How Social Media has Made an Invincible Trump and “Sleepy Joe” for Young Voters

Image via Democracy Docket


Unlike the presidents that have preceded him in recent history, Joe Biden lacks charisma or connection with pop culture. While Obama makes posts on Instagram about listening to Megan Thee Stallion and Trump has created his own social media platform entirely, President Biden’s social media presence often feels like a series of superficial posts on a LinkedIn profile. Likely due to his age and career focus on politics, in comparison to his most recent predecessors who have spent careers speaking in law firms, as a political organizer, or as a businessman and star of a reality TV show, Biden’s presence is bland and uninteresting, causing many young people to lose interest in his campaign—according to recent polling from the Economist.

When Trump and Biden are pitted against each other, the difference between the type of support for their respective campaigns is stark. In an article for the New Yorker, author Jelani Cobb compares Trump to a rapper, arguing that his arrogance, flamboyant commentary about his wealth, inflammatory remarks about women, ability to sell merchandise, and the large crowds at his events suggest that his persona is remarkably similar to that of a rapper. Fans’ sheer dedication to his rallies does appear as fascinating to them as Astroworld was to Travis Scott fans several years ago, and his commentary recorded in the Access Hollywood Tapes is more vulgar than many of the songs on the new Future album. With this magnitude of dedication from his followers, Trump has profited handsomely, relying on supporters for funds during his current legal battles. 

Aside from the fact that his comments about women mirror the lyrics throughout NWA’s Straight Outta Compton, Trump’s messaging and energy is much more clear to voters than his opponent’s. Trump is notoriously vocal online, but his campaign website is highly organized and clear. Although he does not explain how he will accomplish his campaign goals, said goals are readily available on his campaign’s website. By contrast, a clear display of Biden’s platform for his 2024 run is not as easy to access. While Biden has made lists of accomplishments, his priorities during his first term, and a campaign video available through his and the White House’s websites, his objectives for a future term are somewhat unclear. Biden spends much of his campaign video discussing why Trump is bad without focusing much on why he is uniquely good. Biden repeatedly asserts that he supports freedom and equality for all against images referencing his past achievements, but he doesn’t explain his exact targets if re-elected in 2024. While he suggests in his video that he will try to expand upon the policy enacted in his first term, the means by which he will do this are unclear. Media outlets, such as the New York Times, describe his platform and future plans, but Biden does little to promote his campaign in an obvious and accessible way.

Biden’s social media presence is also quite bland. Using TikTok and social media has proven vital to many successful campaigns in recent elections. In Indonesia’s recent election, for example, the Economist reports that Prabowo Subianto’s victory was heavily influenced by his friendly and comical presence on TikTok. Despite previous electoral losses and widespread allegations that he had allowed war crimes, Prabowo Subianto was able to catch the attention of young voters through social media. Dancing (badly) to popular songs has given him the reputation of a sweet old man among young people, causing many to overlook the atrocities many believe he’d committed. His running mate, a much younger man, also had a massive TikTok presence, participating in popular trends among young Indonesians and gaining millions of views. Seeing these candidates as fun and relatable, younger audiences fell in love with the duo, and the candidates ultimately won the election despite Subianto’s previously bad reputation.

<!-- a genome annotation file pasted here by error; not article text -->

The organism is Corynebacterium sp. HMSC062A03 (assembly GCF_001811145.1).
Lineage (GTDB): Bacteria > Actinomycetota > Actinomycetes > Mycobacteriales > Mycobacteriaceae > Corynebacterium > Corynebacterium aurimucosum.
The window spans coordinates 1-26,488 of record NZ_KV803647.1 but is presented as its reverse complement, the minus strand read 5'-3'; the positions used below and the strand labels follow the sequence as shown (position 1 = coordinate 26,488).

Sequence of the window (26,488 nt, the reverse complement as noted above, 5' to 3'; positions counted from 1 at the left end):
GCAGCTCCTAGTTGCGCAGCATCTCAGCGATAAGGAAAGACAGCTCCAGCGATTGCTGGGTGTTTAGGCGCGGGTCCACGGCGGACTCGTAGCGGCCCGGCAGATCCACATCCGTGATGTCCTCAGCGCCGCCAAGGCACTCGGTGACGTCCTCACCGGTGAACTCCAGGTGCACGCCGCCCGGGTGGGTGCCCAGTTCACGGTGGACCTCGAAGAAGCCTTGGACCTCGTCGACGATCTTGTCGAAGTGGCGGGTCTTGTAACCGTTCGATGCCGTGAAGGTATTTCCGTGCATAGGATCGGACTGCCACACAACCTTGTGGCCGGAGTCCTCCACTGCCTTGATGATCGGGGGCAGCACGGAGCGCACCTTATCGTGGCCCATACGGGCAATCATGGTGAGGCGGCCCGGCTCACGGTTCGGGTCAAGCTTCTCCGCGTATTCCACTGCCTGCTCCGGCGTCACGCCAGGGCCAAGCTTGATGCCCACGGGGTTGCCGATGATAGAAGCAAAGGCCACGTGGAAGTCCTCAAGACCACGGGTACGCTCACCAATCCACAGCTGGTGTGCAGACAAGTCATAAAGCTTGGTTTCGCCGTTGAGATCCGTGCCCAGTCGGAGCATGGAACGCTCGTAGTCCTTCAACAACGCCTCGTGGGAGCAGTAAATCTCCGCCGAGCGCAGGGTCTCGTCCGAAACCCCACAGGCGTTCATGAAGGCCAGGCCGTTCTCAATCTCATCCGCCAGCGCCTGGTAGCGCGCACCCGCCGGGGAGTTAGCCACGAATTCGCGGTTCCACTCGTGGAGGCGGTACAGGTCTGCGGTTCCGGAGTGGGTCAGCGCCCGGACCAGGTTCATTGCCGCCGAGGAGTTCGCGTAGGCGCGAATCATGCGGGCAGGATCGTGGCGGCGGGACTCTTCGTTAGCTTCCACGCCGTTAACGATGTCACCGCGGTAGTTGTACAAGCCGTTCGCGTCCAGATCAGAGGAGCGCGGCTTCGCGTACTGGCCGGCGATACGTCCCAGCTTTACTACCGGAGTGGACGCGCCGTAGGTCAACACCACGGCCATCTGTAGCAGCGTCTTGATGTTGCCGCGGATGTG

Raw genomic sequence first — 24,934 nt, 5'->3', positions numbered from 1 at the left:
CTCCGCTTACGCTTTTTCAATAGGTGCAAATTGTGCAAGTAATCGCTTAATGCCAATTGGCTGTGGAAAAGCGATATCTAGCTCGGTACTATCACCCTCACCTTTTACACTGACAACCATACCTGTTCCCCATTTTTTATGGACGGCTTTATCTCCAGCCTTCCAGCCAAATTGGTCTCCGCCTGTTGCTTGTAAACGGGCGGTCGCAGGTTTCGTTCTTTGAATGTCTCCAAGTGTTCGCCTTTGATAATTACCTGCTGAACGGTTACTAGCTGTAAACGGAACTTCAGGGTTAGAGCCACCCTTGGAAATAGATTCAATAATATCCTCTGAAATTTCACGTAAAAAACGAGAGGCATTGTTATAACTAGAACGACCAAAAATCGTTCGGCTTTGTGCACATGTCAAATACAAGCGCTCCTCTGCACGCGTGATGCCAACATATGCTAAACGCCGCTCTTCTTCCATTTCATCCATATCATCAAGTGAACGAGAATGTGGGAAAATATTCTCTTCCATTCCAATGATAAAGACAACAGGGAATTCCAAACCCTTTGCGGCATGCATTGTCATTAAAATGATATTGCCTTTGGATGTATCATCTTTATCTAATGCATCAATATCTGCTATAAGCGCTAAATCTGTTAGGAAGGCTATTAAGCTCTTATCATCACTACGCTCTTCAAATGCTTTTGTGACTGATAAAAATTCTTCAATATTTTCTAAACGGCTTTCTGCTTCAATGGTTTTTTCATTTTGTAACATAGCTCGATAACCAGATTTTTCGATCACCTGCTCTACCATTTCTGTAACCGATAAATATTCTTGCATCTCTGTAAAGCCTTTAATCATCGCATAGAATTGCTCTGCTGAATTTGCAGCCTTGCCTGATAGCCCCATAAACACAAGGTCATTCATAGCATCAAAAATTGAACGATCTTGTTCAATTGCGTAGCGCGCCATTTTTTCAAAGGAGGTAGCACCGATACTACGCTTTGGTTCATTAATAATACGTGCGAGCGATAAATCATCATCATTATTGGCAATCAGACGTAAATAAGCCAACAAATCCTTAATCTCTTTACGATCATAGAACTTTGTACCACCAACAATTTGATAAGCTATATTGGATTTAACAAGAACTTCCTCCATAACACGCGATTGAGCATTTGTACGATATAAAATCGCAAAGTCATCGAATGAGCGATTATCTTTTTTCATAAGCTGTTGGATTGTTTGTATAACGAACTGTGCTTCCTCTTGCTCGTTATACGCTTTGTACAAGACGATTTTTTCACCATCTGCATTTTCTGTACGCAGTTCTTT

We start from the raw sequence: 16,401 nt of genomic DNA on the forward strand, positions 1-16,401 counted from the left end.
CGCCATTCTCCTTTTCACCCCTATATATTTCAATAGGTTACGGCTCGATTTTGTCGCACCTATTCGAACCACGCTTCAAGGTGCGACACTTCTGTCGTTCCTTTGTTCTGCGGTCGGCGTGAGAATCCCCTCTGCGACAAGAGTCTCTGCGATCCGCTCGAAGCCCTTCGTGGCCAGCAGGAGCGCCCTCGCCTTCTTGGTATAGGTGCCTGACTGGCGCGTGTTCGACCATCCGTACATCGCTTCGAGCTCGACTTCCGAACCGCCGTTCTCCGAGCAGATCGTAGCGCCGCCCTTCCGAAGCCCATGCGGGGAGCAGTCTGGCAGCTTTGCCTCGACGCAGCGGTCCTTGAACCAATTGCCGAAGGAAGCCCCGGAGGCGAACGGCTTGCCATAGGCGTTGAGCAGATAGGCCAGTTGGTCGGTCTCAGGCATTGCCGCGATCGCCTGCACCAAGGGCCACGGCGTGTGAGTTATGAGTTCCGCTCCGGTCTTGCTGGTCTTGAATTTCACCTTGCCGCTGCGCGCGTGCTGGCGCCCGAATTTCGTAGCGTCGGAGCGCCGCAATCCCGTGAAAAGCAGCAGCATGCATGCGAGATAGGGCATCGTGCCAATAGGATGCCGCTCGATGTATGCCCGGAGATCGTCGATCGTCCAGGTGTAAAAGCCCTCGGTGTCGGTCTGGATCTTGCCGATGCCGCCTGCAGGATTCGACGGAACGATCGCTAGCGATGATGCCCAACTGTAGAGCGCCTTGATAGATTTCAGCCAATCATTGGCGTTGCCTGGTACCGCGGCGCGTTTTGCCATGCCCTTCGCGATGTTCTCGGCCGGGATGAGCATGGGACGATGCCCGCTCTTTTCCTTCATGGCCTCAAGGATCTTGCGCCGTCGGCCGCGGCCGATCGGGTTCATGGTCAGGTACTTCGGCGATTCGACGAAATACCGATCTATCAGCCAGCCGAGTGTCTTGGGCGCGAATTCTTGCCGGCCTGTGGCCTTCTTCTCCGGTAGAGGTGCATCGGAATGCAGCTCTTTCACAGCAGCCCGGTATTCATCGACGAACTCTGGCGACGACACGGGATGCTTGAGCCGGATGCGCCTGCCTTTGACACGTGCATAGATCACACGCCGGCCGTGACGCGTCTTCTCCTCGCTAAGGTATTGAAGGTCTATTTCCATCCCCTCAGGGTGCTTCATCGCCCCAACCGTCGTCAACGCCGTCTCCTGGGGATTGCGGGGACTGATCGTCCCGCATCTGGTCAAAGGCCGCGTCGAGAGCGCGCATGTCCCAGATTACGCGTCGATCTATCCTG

While Trump’s inflammatory tweets aren’t as enticing to young voters as amusing dancing videos of Subianto, The Economist suggests that Trump is controlling his image in the media quite effectively. Trump has managed to turn his mugshot, an image that would typically be viewed very negatively by the public, into evidence that he alleges demonstrates that President Biden is targeting him. Trump’s attention-grabbing tweets and enthusiasm about his priorities and image have captured a broad audience and have motivated supporters to engage with him. A striking example of his ability to command an audience on social media, Trump rallied supporters to support him by investing in Truth Social, and even convinced people to participate in an insurrection at the Capitol.

Like Subianto, though, content about Trump has gained traction on TikTok. The Economist reports that views of videos with the #donaldtrump2024 hashtag are over twenty times higher than those with the #joebiden2024 hashtag, noting that supporters of Trump have made videos and have even written raps about him despite the fact that Trump himself does not use or endorse the app.

While Biden’s fundraising has been successful thus far, demonstrating financial strength for his campaign and support from older, wealthy donors, Biden seems to be losing hold of young voters, a traditional demographic stronghold. With growing unrest and popular uproar among young Americans against his actions in Gaza, Biden is rapidly losing support from the youth. Without more aggressive pressure for a ceasefire in Gaza and a better campaign strategy targeting young voters, Biden risks losing the base that was critical to his 2020 victory.